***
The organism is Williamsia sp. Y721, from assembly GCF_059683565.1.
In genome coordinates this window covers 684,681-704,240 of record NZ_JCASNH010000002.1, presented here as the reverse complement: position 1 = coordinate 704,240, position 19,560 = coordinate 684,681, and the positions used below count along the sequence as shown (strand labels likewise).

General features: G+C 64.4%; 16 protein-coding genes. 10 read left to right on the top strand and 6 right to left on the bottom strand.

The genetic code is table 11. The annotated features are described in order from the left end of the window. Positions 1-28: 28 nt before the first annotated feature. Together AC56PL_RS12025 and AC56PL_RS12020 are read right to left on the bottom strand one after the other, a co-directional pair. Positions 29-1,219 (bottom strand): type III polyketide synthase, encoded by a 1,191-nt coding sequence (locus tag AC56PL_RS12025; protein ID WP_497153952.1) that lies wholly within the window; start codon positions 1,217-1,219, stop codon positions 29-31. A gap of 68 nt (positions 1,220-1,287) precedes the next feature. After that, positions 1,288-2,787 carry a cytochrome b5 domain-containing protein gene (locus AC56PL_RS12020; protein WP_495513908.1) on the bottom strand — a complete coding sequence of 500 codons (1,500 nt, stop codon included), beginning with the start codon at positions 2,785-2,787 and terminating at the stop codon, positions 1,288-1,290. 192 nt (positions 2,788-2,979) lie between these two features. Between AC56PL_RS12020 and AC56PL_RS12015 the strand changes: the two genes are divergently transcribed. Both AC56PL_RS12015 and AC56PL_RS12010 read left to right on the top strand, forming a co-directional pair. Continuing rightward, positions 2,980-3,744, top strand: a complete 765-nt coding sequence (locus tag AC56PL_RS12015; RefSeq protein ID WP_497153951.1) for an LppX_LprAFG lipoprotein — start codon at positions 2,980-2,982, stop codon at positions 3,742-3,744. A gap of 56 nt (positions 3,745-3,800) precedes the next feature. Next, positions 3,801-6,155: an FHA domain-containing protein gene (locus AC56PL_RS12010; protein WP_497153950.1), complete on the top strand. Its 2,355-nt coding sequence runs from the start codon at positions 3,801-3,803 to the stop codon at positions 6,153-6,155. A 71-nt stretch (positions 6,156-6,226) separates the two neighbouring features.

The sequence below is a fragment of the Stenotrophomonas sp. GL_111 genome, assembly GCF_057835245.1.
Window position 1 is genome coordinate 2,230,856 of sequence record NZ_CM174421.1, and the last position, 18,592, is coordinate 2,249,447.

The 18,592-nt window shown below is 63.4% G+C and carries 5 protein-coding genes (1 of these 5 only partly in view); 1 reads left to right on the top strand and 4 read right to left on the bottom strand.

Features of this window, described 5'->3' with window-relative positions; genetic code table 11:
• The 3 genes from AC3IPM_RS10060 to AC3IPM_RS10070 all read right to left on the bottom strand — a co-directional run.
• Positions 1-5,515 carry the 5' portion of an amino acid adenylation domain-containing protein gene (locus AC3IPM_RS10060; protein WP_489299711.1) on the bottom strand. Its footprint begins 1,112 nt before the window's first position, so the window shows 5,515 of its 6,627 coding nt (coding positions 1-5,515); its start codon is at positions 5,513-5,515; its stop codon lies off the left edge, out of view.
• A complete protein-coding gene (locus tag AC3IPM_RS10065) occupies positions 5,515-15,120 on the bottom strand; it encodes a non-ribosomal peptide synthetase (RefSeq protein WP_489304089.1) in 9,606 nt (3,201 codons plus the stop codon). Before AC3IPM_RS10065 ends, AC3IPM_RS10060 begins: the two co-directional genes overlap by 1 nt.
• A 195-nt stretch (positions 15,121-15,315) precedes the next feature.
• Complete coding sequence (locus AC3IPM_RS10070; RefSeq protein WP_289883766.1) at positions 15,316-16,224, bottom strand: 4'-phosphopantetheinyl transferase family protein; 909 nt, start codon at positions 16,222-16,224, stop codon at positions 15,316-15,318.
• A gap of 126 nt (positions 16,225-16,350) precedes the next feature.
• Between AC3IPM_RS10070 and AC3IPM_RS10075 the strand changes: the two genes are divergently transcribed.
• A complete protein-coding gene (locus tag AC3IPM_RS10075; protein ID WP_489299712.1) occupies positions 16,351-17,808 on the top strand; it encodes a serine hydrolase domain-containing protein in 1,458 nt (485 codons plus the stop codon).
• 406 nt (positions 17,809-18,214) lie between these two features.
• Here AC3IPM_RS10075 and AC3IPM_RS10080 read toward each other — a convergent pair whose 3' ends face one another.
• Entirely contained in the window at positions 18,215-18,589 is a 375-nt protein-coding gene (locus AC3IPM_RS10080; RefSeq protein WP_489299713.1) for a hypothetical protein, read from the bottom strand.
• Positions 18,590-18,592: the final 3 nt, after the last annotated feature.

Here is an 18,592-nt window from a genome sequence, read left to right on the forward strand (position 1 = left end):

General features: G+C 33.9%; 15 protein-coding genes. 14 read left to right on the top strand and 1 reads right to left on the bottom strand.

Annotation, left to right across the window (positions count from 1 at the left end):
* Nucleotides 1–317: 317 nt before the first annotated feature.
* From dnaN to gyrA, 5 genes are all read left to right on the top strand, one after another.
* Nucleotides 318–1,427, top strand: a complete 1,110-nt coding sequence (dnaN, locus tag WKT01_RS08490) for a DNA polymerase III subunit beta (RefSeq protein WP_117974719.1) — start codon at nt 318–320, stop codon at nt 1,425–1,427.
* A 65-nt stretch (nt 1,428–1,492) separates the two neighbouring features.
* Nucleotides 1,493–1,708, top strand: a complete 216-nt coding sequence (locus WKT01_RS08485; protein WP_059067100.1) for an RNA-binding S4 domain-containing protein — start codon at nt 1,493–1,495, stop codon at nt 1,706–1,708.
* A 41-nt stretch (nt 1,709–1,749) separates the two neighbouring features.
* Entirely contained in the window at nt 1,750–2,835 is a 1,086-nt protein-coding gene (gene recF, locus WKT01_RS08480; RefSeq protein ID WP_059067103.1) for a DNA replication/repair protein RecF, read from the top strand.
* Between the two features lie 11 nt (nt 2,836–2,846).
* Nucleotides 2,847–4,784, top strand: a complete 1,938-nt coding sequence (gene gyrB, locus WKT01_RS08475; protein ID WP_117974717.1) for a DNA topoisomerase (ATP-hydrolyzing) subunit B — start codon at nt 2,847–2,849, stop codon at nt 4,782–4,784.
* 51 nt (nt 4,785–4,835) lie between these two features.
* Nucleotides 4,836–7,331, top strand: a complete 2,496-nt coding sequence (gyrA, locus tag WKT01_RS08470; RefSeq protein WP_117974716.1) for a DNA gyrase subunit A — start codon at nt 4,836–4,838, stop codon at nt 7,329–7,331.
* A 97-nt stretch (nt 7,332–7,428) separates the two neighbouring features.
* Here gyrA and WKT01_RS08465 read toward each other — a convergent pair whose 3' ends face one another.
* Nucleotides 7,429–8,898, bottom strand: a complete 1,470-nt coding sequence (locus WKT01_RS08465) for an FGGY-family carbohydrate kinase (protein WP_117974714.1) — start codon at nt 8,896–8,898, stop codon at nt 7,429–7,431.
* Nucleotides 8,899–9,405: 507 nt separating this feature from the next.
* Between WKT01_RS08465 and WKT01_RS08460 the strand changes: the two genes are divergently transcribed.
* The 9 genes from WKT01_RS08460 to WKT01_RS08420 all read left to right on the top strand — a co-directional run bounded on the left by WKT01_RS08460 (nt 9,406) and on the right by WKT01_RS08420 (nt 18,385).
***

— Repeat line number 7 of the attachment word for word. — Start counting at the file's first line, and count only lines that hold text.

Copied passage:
The 18,592-nt window shown below is 63.4% G+C and carries 5 protein-coding genes (1 of these 5 only partly in view); 1 reads left to right on the top strand and 4 read right to left on the bottom strand.